NASA and its international partners have been given the green light to begin construction on a new Mars lander to be launched in 2016, after it completed a successful Mission Critical Design Review on Friday.

The Interior Exploration Using Seismic Investigations, Geodesy and Heat Transport (InSight) mission will penetrate beneath the surface of Mars and study the interior of the planet. It will investigate how Earth-like planets formed and developed their layered inner structure of core, mantle and crust, according to a NASA news release.

InSight will launch from Vandenberg Air Force Base, on the central California coast near Lompoc, in March 2016 - the first mission ever to launch from California - and will hopefully give scientists insight into a manned mission to Mars, planned for the 2030s.

A robotic arm attached to the lander will deploy two primary instruments, developed by France's Centre National d'Etudes Spatiales (CNES) and Germany's Deutsches Zentrum für Luft- und Raumfahrt (DLR).

The Seismic Experiment for Interior Structure (SEIS) will be built by CNES in partnership with DLR, Switzerland and the United Kingdom. It will measure waves of ground motion carried through the interior of the planet, from "marsquakes" and meteor impacts.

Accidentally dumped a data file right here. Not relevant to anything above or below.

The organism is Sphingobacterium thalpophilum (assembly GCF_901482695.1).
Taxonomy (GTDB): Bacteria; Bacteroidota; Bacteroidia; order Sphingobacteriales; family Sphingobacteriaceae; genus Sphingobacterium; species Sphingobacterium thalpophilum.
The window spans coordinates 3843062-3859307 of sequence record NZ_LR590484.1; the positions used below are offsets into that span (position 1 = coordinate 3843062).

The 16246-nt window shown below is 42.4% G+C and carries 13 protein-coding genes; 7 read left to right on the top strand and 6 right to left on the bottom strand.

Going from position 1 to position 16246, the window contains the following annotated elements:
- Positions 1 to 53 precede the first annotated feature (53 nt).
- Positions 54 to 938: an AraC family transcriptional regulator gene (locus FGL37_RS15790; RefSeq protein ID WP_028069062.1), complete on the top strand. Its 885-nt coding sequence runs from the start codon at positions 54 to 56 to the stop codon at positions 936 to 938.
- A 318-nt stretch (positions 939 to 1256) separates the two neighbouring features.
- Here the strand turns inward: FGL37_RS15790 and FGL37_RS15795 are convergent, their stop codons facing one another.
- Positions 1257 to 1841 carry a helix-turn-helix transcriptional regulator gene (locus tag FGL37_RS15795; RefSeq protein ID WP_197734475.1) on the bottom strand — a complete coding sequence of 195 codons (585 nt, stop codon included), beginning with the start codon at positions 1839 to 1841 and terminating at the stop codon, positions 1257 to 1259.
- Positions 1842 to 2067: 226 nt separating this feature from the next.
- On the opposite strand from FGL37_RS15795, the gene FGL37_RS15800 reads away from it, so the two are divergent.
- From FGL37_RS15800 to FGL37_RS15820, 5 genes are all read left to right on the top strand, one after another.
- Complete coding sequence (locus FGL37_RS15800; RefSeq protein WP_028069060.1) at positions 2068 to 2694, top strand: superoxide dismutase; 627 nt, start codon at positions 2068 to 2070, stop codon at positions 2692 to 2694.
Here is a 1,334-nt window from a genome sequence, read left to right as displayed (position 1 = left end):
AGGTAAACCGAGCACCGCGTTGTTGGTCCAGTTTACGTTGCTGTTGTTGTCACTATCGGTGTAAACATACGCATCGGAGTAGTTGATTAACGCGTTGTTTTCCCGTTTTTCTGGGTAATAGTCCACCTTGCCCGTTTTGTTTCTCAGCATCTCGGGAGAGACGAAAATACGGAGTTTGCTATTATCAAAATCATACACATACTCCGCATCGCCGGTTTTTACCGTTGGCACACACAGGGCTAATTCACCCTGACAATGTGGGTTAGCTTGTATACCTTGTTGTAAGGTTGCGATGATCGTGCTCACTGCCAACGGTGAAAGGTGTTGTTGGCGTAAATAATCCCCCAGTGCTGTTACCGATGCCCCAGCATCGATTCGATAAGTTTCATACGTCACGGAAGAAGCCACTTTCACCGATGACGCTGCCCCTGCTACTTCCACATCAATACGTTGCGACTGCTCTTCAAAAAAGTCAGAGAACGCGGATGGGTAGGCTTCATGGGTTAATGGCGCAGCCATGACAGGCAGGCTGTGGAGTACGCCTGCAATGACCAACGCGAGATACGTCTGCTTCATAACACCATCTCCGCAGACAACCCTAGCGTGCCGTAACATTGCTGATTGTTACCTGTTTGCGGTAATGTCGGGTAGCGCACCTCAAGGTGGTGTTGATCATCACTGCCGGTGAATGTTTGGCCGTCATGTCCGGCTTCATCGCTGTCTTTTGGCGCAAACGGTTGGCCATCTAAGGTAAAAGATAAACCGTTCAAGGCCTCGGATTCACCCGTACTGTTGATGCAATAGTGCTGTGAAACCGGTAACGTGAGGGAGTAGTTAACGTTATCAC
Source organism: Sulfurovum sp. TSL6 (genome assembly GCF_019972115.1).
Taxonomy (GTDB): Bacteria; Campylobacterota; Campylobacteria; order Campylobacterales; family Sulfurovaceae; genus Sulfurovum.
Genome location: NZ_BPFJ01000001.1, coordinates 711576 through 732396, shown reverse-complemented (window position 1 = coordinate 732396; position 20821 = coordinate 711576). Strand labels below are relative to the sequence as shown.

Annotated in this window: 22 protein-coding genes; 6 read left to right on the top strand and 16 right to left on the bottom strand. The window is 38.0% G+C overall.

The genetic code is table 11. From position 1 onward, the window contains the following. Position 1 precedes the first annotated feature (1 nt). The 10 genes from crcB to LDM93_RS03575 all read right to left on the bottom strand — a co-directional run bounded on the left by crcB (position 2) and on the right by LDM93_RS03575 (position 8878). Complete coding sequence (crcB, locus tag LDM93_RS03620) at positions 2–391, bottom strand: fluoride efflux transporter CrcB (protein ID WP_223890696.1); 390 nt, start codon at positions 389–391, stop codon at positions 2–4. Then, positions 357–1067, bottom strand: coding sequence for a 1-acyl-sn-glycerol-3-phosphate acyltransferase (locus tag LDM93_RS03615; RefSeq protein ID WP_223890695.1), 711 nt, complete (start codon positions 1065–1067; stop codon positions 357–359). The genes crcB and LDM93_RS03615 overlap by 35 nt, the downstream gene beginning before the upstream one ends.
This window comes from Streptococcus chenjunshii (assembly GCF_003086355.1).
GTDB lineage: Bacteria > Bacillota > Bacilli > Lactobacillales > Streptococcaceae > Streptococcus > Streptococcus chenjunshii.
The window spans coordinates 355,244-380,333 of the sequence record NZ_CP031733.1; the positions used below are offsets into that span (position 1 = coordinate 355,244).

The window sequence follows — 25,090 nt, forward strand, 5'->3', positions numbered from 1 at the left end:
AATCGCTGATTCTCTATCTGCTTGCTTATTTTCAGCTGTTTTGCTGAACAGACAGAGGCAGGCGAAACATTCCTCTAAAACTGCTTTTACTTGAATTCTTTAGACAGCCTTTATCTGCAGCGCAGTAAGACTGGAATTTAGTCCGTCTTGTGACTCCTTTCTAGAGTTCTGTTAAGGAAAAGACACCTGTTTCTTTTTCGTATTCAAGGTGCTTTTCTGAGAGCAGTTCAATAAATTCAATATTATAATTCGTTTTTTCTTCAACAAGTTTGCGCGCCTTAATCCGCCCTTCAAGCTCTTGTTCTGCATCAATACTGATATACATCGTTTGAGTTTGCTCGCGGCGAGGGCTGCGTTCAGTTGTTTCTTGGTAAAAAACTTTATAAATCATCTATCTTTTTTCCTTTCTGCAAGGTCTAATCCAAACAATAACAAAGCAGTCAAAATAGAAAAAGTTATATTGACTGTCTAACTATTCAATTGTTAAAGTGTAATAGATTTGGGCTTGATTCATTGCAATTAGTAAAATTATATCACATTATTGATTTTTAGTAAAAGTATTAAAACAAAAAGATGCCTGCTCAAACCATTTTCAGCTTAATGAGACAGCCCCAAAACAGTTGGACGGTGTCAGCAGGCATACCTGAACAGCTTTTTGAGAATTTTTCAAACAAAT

The lander will place the seismometer on the ground with its robotic arm, and then position a protective cover over it to protect the instrument from wind, dust, and extreme temperatures. The Heat Flow and Physical Properties Package, from DLR, will measure heat coming toward the surface from the Red Planet's interior.

These instruments could help determine whether Mars has a liquid core or a solid one, and could help us understand how our own planet was formed.

"Mars actually offers an advantage over Earth itself for understanding how habitable planetary surfaces can form," said Bruce Banerdt, InSight principal investigator from JPL. "Both planets underwent the same early processes. But Mars, being smaller, cooled faster and became less active while Earth kept churning. So Mars better preserves the evidence about the early stages of rocky planets' development."

The three-legged lander will go to a site near the Martian equator for a planned 720-day (or two-year) mission.